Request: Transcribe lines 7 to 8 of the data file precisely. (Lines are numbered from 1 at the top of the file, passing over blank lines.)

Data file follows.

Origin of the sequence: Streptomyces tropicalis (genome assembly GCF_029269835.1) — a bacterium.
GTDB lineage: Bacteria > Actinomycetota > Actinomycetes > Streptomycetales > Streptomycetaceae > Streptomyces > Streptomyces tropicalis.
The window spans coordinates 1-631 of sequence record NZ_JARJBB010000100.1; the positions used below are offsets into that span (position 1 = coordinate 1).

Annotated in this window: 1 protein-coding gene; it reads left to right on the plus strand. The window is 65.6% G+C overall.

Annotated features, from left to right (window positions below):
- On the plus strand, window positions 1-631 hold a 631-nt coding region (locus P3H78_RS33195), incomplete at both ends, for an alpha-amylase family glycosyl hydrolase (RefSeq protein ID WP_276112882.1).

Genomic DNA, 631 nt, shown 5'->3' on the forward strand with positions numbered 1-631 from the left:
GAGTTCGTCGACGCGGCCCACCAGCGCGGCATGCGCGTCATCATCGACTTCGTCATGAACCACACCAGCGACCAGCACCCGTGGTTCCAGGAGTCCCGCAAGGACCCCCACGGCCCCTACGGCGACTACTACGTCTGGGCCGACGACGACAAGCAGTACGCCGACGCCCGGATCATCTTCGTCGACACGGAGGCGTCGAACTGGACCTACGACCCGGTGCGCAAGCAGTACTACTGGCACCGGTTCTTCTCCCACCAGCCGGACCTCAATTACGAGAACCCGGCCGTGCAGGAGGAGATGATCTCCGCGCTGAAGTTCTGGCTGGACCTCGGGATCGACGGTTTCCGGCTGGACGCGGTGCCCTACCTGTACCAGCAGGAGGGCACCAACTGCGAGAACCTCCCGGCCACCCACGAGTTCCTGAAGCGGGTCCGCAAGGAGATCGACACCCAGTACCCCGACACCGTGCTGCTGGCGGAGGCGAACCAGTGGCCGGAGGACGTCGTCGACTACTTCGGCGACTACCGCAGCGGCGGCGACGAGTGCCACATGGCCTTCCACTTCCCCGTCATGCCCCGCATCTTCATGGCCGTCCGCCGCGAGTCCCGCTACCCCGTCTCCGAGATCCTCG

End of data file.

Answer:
Genomic DNA, 631 nt, shown 5'->3' on the forward strand with positions numbered 1-631 from the left:
GAGTTCGTCGACGCGGCCCACCAGCGCGGCATGCGCGTCATCATCGACTTCGTCATGAACCACACCAGCGACCAGCACCCGTGGTTCCAGGAGTCCCGCAAGGACCCCCACGGCCCCTACGGCGACTACTACGTCTGGGCCGACGACGACAAGCAGTACGCCGACGCCCGGATCATCTTCGTCGACACGGAGGCGTCGAACTGGACCTACGACCCGGTGCGCAAGCAGTACTACTGGCACCGGTTCTTCTCCCACCAGCCGGACCTCAATTACGAGAACCCGGCCGTGCAGGAGGAGATGATCTCCGCGCTGAAGTTCTGGCTGGACCTCGGGATCGACGGTTTCCGGCTGGACGCGGTGCCCTACCTGTACCAGCAGGAGGGCACCAACTGCGAGAACCTCCCGGCCACCCACGAGTTCCTGAAGCGGGTCCGCAAGGAGATCGACACCCAGTACCCCGACACCGTGCTGCTGGCGGAGGCGAACCAGTGGCCGGAGGACGTCGTCGACTACTTCGGCGACTACCGCAGCGGCGGCGACGAGTGCCACATGGCCTTCCACTTCCCCGTCATGCCCCGCATCTTCATGGCCGTCCGCCGCGAGTCCCGCTACCCCGTCTCCGAGATCCTCG